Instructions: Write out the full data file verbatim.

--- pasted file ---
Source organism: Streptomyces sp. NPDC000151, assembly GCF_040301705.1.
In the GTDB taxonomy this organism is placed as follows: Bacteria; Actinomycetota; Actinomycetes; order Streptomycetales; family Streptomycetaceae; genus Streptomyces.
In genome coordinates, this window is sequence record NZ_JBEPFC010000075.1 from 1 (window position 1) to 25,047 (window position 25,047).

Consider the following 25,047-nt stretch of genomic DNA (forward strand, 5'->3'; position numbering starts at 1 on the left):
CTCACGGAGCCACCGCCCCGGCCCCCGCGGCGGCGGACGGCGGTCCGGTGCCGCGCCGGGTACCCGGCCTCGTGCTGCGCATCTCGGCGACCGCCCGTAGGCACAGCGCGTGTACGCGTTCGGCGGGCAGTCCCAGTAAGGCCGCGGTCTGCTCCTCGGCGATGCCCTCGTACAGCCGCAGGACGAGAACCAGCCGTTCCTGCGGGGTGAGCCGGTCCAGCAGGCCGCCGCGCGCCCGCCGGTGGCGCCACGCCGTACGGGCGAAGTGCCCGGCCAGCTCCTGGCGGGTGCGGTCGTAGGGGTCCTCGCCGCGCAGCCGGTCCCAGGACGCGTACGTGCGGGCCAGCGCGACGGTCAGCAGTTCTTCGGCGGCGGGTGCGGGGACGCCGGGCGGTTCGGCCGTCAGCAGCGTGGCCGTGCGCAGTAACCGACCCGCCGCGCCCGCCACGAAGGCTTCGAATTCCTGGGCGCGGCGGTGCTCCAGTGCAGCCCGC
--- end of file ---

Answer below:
Source organism: Streptomyces sp. NPDC000151, assembly GCF_040301705.1.
In the GTDB taxonomy this organism is placed as follows: Bacteria; Actinomycetota; Actinomycetes; order Streptomycetales; family Streptomycetaceae; genus Streptomyces.
In genome coordinates, this window is sequence record NZ_JBEPFC010000075.1 from 1 (window position 1) to 25,047 (window position 25,047).

Consider the following 25,047-nt stretch of genomic DNA (forward strand, 5'->3'; position numbering starts at 1 on the left):
CTCACGGAGCCACCGCCCCGGCCCCCGCGGCGGCGGACGGCGGTCCGGTGCCGCGCCGGGTACCCGGCCTCGTGCTGCGCATCTCGGCGACCGCCCGTAGGCACAGCGCGTGTACGCGTTCGGCGGGCAGTCCCAGTAAGGCCGCGGTCTGCTCCTCGGCGATGCCCTCGTACAGCCGCAGGACGAGAACCAGCCGTTCCTGCGGGGTGAGCCGGTCCAGCAGGCCGCCGCGCGCCCGCCGGTGGCGCCACGCCGTACGGGCGAAGTGCCCGGCCAGCTCCTGGCGGGTGCGGTCGTAGGGGTCCTCGCCGCGCAGCCGGTCCCAGGACGCGTACGTGCGGGCCAGCGCGACGGTCAGCAGTTCTTCGGCGGCGGGTGCGGGGACGCCGGGCGGTTCGGCCGTCAGCAGCGTGGCCGTGCGCAGTAACCGACCCGCCGCGCCCGCCACGAAGGCTTCGAATTCCTGGGCGCGGCGGTGCTCCAGTGCAGCCCGC